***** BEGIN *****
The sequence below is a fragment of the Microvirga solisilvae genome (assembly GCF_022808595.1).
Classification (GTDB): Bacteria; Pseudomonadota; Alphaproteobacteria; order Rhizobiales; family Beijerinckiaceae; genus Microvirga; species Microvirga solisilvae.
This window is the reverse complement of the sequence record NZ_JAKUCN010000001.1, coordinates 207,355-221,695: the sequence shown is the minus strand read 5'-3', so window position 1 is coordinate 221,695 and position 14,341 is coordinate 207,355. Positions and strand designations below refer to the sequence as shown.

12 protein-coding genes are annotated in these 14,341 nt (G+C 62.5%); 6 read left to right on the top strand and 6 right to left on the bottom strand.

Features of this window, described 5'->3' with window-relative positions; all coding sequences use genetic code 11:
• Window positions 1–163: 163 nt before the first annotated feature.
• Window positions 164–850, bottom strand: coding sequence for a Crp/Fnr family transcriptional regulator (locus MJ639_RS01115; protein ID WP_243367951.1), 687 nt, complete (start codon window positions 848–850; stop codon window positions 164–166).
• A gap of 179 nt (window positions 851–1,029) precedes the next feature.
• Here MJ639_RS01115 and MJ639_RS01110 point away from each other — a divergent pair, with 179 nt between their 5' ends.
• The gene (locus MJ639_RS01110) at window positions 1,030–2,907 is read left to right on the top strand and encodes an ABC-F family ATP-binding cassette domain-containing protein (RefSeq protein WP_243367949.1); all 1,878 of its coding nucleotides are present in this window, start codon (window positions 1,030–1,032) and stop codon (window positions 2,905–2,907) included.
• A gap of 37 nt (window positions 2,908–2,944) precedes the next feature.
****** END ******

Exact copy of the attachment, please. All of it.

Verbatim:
The sequence below is a fragment of the Microvirga solisilvae genome (assembly GCF_022808595.1).
Classification (GTDB): Bacteria; Pseudomonadota; Alphaproteobacteria; order Rhizobiales; family Beijerinckiaceae; genus Microvirga; species Microvirga solisilvae.
This window is the reverse complement of the sequence record NZ_JAKUCN010000001.1, coordinates 207,355-221,695: the sequence shown is the minus strand read 5'-3', so window position 1 is coordinate 221,695 and position 14,341 is coordinate 207,355. Positions and strand designations below refer to the sequence as shown.

12 protein-coding genes are annotated in these 14,341 nt (G+C 62.5%); 6 read left to right on the top strand and 6 right to left on the bottom strand.

Features of this window, described 5'->3' with window-relative positions; all coding sequences use genetic code 11:
• Window positions 1–163: 163 nt before the first annotated feature.
• Window positions 164–850, bottom strand: coding sequence for a Crp/Fnr family transcriptional regulator (locus MJ639_RS01115; protein ID WP_243367951.1), 687 nt, complete (start codon window positions 848–850; stop codon window positions 164–166).
• A gap of 179 nt (window positions 851–1,029) precedes the next feature.
• Here MJ639_RS01115 and MJ639_RS01110 point away from each other — a divergent pair, with 179 nt between their 5' ends.
• The gene (locus MJ639_RS01110) at window positions 1,030–2,907 is read left to right on the top strand and encodes an ABC-F family ATP-binding cassette domain-containing protein (RefSeq protein WP_243367949.1); all 1,878 of its coding nucleotides are present in this window, start codon (window positions 1,030–1,032) and stop codon (window positions 2,905–2,907) included.
• A gap of 37 nt (window positions 2,908–2,944) precedes the next feature.